“As a former full-time PID person (until recently I was ORCID’s Director of Communications), I am convinced of the important role that persistent identifiers (PIDs) play in supporting a robust, trusted, and open research information infrastructure. We already have open PIDs for research people (ORCID iDs) and research outputs (DOIs), but what about research organizations? While organization identifiers do already exist (Ringgold identifiers, for example, have been widely adopted; Digital Science’s GRID is still relatively new), until recently there has been no truly open equivalent. But that’s changing, as you will learn in this interview with the team behind the newly launched Research Organization Registry—ROR….”
“ROR is the Research Organization Registry, a community-led project to develop an open, sustainable, usable, and unique identifier for every research organization in the world.
ROR emerged to fill a crucial gap in the scholarly communication landscape: while we already had an open network of identifiers for research outputs (DOIs for publications and data) and research contributors (ORCID IDs), open infrastructure for research organizations was a missing piece.
ROR is a robust and stable registry of identifiers for close to 100K organizations (and counting!), and provides open tools for using and implementing ROR IDs, including a front-end search interface, an API, a reconciler that works with OpenRefine, and a public data dump. Everything is openly available on Github….”
Abstract: Library catalogues may be connected to the linked data cloud through various types of thesauri. For name authority thesauri in particular I would like to suggest a fundamental break with the current distributed linked data paradigm: to make a transition from a multitude of different identifiers to using a single, universal identifier for all relevant named entities, in the form of the Wikidata identifier. Wikidata (https://wikidata.org) seems to be evolving into a major authority hub that is lowering barriers to access the web of data for everyone. Using the Wikidata identifier of notable entities as a common identifier for connecting resources has significant benefits compared to traversing the ever-growing linked data cloud. When the use of Wikidata reaches a critical mass, for some institutions, Wikidata could even serve as an authority control mechanism.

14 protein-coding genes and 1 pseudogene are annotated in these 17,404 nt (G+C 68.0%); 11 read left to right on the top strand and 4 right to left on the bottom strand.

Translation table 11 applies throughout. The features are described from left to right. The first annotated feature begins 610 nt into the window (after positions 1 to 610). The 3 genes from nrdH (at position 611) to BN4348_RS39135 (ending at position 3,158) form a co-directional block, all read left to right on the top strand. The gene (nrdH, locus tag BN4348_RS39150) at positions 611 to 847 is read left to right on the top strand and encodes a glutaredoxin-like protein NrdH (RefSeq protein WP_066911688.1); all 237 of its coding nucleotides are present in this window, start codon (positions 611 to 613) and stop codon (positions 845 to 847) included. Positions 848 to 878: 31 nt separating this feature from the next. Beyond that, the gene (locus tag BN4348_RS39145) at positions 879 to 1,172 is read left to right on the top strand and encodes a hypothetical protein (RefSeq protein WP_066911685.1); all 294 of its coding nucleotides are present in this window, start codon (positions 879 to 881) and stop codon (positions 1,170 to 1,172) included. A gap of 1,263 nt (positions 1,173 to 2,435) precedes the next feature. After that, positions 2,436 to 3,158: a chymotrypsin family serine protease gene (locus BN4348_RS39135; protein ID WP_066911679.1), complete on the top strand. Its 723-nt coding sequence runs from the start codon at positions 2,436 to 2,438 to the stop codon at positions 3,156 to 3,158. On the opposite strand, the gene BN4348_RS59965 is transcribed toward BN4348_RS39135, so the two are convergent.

“At its core, ROR is focused on filling a very specific and crucially important gap in scholarly research and publishing infrastructure: information about the organizations affiliated with researchers and research outputs. The rise of DOIs to identify datasets and publications and ORCID IDs to identify researchers and contributors has facilitated more efficient discovery and tracking of research outputs. But without being able to identify where these outputs and authors are affiliated, this discovery and tracking can only go so far. At best, an immense amount of additional and manual work is involved in extracting this information to fill the gap. At worst? The gap never gets filled in. With ROR IDs, the idea is that both of these scenarios no longer happen. ROR is intended for use by the research community, for the purposes of increasing the use of organization identifiers in the community and enabling connections between organization records in various systems.
ROR and Dryad joined forces this spring to tackle two different yet related challenges. Following the launch of the MVR, ROR was interested in finding a partner to pilot a simple yet effective implementation of the ROR API. Dryad was interested in implementing a solution to the problem of missing affiliation data. As a longstanding community partner in data publishing and open infrastructure projects, the Dryad team was eager to be an early adopter of ROR and blaze the trail toward wider implementation and collection of ROR IDs across multiple systems and platforms….”
“Fortunately, the Product recommendations were resoundingly conclusive: there is a need for a single top-level registry of truly open identifiers for organizations that conduct research. No department level, no ambiguity. This will allow the more granular options out there to interoperate, and fulfill the core use case long missing from research communications: What organizations are affiliated with what research outputs?
Therefore, more recently, four of the original stakeholders [California Digital Library, Crossref, DataCite, and Digital Science] decided to take a practical approach, to grasp the mantle and get going with a pilot. We set up this website, calling ‘Org ID’ the Research Organization Registry (ROR), and are now discussing technical plans to start building something useful to pilot….”